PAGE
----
Using software like Photoshop, the red and blue channels can be flipped so that the colors are a little closer to what we are traditionally used to seeing while still retaining some of the other-worldly effects.

Power Station by Chris Folsom

Power Station by Chris Folsom

Subject matter

What makes for a good infrared photograph? There are no set rules… one of my favorite aspects of IR is the unexpected quality it brings to images. You are never quite sure how things will look when captured in the infrared spectrum.

Typically though, the biggest differences happen with organic material. Grass, trees, people… they all appear much differently in infrared and can be particularly fun to photograph.

Ghost in the Kitchen by Chris Folsom

Ghost in the Kitchen by Chris Folsom

In a future article, I will get into more detail regarding the IR photography process and discuss some of the post-processing steps involved. Until then, enjoy some of the amazing infrared photographs available on Flickr in groups like Converted Digital Infrared Cameras and Digital Infrared.

-1.jpgChris Folsom is a hobbyist photographer who spends much of his time photographing abandoned buildings. You can view his site at or see more of his photos at Flickr.

His photos have been published in newspapers and on numerous websites.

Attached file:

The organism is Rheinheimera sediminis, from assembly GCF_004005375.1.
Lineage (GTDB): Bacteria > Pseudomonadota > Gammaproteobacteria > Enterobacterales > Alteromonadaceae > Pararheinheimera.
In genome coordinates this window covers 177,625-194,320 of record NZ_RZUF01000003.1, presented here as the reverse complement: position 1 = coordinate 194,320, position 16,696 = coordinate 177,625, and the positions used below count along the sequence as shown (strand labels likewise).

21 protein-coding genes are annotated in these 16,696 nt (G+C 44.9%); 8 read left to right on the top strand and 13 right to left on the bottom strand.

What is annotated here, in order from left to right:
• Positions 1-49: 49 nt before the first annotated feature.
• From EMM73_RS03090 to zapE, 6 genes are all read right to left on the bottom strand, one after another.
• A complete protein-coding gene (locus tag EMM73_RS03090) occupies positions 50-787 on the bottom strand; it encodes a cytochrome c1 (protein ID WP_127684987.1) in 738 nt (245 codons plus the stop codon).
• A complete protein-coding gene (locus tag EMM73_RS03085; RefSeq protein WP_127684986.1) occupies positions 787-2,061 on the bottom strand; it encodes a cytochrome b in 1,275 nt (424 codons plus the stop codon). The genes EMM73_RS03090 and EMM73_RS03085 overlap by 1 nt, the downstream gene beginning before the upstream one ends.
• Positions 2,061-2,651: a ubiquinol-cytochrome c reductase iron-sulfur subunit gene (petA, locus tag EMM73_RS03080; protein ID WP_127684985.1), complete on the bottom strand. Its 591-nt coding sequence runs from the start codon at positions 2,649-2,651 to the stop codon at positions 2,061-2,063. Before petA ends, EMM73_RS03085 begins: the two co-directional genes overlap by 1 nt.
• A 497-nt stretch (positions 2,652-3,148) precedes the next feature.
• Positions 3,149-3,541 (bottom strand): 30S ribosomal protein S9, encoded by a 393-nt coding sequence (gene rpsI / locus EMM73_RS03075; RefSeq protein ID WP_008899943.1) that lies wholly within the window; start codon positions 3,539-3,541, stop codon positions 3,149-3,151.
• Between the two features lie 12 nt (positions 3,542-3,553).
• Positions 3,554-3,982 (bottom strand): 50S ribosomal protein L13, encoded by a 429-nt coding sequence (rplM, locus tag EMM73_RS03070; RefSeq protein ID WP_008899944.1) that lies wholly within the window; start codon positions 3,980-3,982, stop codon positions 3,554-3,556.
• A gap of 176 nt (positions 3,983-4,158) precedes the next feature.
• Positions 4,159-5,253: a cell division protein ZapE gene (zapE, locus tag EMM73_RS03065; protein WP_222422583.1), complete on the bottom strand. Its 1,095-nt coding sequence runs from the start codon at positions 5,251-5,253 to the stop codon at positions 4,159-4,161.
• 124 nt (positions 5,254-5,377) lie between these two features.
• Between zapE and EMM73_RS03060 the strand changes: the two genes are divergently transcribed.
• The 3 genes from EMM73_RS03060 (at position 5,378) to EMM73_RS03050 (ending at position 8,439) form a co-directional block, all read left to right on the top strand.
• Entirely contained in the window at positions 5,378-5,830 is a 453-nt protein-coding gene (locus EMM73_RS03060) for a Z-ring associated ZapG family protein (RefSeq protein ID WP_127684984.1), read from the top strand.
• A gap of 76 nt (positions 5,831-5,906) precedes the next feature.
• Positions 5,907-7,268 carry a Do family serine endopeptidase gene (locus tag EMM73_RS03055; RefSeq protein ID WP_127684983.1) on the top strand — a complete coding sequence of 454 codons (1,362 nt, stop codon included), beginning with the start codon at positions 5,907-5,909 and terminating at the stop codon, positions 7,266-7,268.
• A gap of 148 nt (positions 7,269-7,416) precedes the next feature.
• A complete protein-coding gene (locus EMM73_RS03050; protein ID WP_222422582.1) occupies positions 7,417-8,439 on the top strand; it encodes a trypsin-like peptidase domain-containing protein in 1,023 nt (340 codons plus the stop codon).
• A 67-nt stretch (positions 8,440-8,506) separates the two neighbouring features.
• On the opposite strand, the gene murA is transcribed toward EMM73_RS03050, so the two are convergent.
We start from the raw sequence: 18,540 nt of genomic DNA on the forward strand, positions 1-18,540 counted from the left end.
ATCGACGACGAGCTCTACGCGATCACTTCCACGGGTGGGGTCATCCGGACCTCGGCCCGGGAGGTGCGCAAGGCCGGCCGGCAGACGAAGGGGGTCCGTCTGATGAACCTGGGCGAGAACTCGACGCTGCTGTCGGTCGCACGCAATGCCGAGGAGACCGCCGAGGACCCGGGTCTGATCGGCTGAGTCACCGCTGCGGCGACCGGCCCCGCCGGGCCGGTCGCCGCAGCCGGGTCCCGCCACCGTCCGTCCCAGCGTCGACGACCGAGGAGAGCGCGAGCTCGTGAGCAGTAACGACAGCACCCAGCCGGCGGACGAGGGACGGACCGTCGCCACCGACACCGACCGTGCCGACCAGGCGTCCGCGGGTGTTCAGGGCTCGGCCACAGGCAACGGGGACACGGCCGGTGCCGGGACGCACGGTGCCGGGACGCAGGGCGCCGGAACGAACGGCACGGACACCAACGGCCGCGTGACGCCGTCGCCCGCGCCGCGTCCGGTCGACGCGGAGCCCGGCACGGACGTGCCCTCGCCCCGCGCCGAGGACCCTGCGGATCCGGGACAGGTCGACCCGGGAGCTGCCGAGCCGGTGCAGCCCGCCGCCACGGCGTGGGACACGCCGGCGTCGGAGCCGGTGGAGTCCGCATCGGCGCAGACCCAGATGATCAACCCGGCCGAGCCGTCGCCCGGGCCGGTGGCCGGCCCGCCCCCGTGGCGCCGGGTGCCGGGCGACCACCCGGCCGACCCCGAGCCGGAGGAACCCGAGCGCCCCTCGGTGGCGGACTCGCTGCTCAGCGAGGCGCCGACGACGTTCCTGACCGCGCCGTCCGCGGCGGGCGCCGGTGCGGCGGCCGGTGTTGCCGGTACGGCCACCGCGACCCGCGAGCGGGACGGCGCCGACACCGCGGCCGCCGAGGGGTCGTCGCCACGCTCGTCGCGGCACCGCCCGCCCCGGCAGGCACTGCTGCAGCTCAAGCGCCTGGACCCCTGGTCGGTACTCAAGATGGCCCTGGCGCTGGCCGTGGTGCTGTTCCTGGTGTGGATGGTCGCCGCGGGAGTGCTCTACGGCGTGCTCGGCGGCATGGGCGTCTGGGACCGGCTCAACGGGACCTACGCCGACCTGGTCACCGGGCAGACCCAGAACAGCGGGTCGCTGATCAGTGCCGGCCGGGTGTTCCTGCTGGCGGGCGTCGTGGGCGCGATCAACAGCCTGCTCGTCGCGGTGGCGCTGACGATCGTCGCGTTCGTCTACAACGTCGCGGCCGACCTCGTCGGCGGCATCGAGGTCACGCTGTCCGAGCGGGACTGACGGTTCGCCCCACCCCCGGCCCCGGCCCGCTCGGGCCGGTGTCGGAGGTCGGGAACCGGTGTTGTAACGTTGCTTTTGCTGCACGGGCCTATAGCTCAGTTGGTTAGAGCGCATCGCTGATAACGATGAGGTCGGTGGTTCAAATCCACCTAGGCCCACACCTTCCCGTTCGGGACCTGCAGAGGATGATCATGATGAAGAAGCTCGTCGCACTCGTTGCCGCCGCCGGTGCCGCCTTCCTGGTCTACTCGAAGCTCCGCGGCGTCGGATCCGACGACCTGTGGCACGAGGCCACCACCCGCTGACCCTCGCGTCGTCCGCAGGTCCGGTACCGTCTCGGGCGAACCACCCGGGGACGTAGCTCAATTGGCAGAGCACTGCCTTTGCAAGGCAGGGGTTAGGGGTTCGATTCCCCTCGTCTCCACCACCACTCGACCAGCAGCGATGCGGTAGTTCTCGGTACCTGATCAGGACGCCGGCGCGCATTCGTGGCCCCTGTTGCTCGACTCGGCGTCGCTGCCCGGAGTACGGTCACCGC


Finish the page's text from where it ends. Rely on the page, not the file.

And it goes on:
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Some Older Comments

  • John March 12, 2012 08:41 pm

    The Mansurovs posted an excellent article on infrared photography:

  • Jennifer Lycke February 29, 2012 03:27 am

    Great article, I just tried my first experiment with infrared photography, using a Hoya Infrared filter for my weekly photo challenge

  • Phil February 15, 2011 01:50 am

    Love this article, I am just starting in IR photography so this has been a timely article for me read.

    I am currently only doing IR conversions through PS (so not real IR, I know) and seriously considering a IR conversion of a well used Canon 5DmkI.

    In the meantime I will keep looking and learning. I did come across this site which may be of interest to you and your readers.

  • Anna Patrick December 28, 2010 12:01 am

    This is a great post for getting starting with the infrared photography. You can see here a collection of amazing inspirational infrared photos

  • panasonic October 26, 2010 05:46 pm

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  • Merryn July 16, 2010 09:40 pm

    Malc, Love your photos! I just got myself a IRF today and not getting photos like you thats for sure.
    Do you have any hints and tips to help me take better pics? and are you pics all photoshoped?

  • Malc February 17, 2010 08:26 am


    Glad you liked - still surprised the post managed to make it onto the comments page, I thought I'd made a right arse of it.

    Yep, just a simple channel swap (Blue/Red) in post with tweaking here and there to get the desired result. SOOC the images are pretty much mono pink.

    You'll get a half decent print from the IS-Pro (which is just an S5 with the IR blocking stuff cleaned away) the only issue is that they are on the way to being discontinued so there will likely be no long term repair or upgrade potential.

    Shame really.

  • SusanG February 17, 2010 08:18 am

    @Malc Those are very cool! I am that close to getting either the IS Pro or S5. I love Fuji's sensor tech. Just concerned about the 6/6 MP in terms of printing. Still pretty clever how they honeycomb the receptors.

    Did you manipulate the images for colour Post Pro?